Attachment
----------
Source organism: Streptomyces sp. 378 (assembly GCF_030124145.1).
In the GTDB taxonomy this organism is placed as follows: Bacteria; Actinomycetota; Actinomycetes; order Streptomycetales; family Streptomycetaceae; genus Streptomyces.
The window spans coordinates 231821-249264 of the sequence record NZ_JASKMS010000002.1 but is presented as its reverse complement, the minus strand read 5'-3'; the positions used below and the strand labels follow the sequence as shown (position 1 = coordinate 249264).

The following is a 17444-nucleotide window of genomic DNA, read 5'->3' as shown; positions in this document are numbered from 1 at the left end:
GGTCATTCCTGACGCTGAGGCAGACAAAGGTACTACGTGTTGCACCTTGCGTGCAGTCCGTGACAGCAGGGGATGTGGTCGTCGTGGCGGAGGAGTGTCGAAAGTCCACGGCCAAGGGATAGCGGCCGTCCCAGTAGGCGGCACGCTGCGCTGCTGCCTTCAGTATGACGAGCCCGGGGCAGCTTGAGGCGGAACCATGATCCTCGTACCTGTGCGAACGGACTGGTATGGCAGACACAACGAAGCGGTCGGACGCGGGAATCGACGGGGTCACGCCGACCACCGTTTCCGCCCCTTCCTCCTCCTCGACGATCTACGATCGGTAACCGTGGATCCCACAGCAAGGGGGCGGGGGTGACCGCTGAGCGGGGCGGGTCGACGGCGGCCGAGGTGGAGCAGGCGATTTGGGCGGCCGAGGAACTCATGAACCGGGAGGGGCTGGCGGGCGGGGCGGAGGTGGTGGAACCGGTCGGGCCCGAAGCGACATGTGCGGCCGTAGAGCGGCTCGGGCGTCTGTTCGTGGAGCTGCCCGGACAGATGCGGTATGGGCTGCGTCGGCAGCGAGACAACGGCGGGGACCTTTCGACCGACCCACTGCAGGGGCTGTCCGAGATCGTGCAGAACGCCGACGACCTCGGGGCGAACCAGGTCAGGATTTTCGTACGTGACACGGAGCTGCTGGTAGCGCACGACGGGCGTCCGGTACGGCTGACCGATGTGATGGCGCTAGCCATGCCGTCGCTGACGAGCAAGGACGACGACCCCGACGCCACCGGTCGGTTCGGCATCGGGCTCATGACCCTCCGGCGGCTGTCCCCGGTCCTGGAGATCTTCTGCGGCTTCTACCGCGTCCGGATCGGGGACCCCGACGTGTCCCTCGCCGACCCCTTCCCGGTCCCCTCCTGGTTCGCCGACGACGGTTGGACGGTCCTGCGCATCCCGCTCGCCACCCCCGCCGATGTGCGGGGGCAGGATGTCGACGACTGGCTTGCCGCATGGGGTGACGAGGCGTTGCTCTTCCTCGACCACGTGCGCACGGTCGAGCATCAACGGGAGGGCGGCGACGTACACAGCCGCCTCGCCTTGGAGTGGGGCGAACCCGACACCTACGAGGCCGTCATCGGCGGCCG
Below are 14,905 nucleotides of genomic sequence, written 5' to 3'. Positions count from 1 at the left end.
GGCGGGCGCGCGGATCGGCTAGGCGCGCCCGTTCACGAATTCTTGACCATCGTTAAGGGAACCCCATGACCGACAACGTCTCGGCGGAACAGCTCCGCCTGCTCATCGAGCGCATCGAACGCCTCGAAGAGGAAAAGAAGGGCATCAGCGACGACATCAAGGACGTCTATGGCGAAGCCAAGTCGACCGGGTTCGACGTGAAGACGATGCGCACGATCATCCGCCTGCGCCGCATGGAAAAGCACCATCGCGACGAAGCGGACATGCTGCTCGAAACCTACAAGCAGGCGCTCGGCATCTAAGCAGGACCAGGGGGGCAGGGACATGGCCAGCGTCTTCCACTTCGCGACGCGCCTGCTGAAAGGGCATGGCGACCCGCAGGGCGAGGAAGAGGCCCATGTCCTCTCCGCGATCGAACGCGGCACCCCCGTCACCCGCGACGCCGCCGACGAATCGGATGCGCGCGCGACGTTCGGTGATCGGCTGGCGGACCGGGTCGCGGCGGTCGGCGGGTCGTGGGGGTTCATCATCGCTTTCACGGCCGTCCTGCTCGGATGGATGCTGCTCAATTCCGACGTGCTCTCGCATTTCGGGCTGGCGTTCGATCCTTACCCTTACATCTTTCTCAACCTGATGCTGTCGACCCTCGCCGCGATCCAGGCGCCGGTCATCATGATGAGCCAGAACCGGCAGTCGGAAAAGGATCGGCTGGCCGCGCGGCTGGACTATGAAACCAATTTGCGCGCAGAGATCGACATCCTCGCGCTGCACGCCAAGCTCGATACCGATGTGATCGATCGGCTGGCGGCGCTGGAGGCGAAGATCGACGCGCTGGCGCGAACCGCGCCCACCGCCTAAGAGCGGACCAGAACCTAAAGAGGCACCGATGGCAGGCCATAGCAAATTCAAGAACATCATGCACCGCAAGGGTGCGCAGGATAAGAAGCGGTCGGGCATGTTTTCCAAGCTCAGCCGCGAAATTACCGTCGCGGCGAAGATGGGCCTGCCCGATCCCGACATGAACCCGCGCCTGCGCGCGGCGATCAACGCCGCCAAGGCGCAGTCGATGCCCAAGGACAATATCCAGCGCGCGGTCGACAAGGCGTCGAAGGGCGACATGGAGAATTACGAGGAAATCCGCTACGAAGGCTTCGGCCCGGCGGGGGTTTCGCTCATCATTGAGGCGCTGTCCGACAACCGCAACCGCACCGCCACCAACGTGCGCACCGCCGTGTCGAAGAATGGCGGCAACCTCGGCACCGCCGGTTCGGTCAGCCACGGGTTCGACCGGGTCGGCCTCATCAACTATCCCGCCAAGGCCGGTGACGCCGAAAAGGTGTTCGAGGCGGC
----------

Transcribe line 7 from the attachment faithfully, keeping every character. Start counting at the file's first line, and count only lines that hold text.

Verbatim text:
GGCGGGCGCGCGGATCGGCTAGGCGCGCCCGTTCACGAATTCTTGACCATCGTTAAGGGAACCCCATGACCGACAACGTCTCGGCGGAACAGCTCCGCCTGCTCATCGAGCGCATCGAACGCCTCGAAGAGGAAAAGAAGGGCATCAGCGACGACATCAAGGACGTCTATGGCGAAGCCAAGTCGACCGGGTTCGACGTGAAGACGATGCGCACGATCATCCGCCTGCGCCGCATGGAAAAGCACCATCGCGACGAAGCGGACATGCTGCTCGAAACCTACAAGCAGGCGCTCGGCATCTAAGCAGGACCAGGGGGGCAGGGACATGGCCAGCGTCTTCCACTTCGCGACGCGCCTGCTGAAAGGGCATGGCGACCCGCAGGGCGAGGAAGAGGCCCATGTCCTCTCCGCGATCGAACGCGGCACCCCCGTCACCCGCGACGCCGCCGACGAATCGGATGCGCGCGCGACGTTCGGTGATCGGCTGGCGGACCGGGTCGCGGCGGTCGGCGGGTCGTGGGGGTTCATCATCGCTTTCACGGCCGTCCTGCTCGGATGGATGCTGCTCAATTCCGACGTGCTCTCGCATTTCGGGCTGGCGTTCGATCCTTACCCTTACATCTTTCTCAACCTGATGCTGTCGACCCTCGCCGCGATCCAGGCGCCGGTCATCATGATGAGCCAGAACCGGCAGTCGGAAAAGGATCGGCTGGCCGCGCGGCTGGACTATGAAACCAATTTGCGCGCAGAGATCGACATCCTCGCGCTGCACGCCAAGCTCGATACCGATGTGATCGATCGGCTGGCGGCGCTGGAGGCGAAGATCGACGCGCTGGCGCGAACCGCGCCCACCGCCTAAGAGCGGACCAGAACCTAAAGAGGCACCGATGGCAGGCCATAGCAAATTCAAGAACATCATGCACCGCAAGGGTGCGCAGGATAAGAAGCGGTCGGGCATGTTTTCCAAGCTCAGCCGCGAAATTACCGTCGCGGCGAAGATGGGCCTGCCCGATCCCGACATGAACCCGCGCCTGCGCGCGGCGATCAACGCCGCCAAGGCGCAGTCGATGCCCAAGGACAATATCCAGCGCGCGGTCGACAAGGCGTCGAAGGGCGACATGGAGAATTACGAGGAAATCCGCTACGAAGGCTTCGGCCCGGCGGGGGTTTCGCTCATCATTGAGGCGCTGTCCGACAACCGCAACCGCACCGCCACCAACGTGCGCACCGCCGTGTCGAAGAATGGCGGCAACCTCGGCACCGCCGGTTCGGTCAGCCACGGGTTCGACCGGGTCGGCCTCATCAACTATCCCGCCAAGGCCGGTGACGCCGAAAAGGTGTTCGAGGCGGC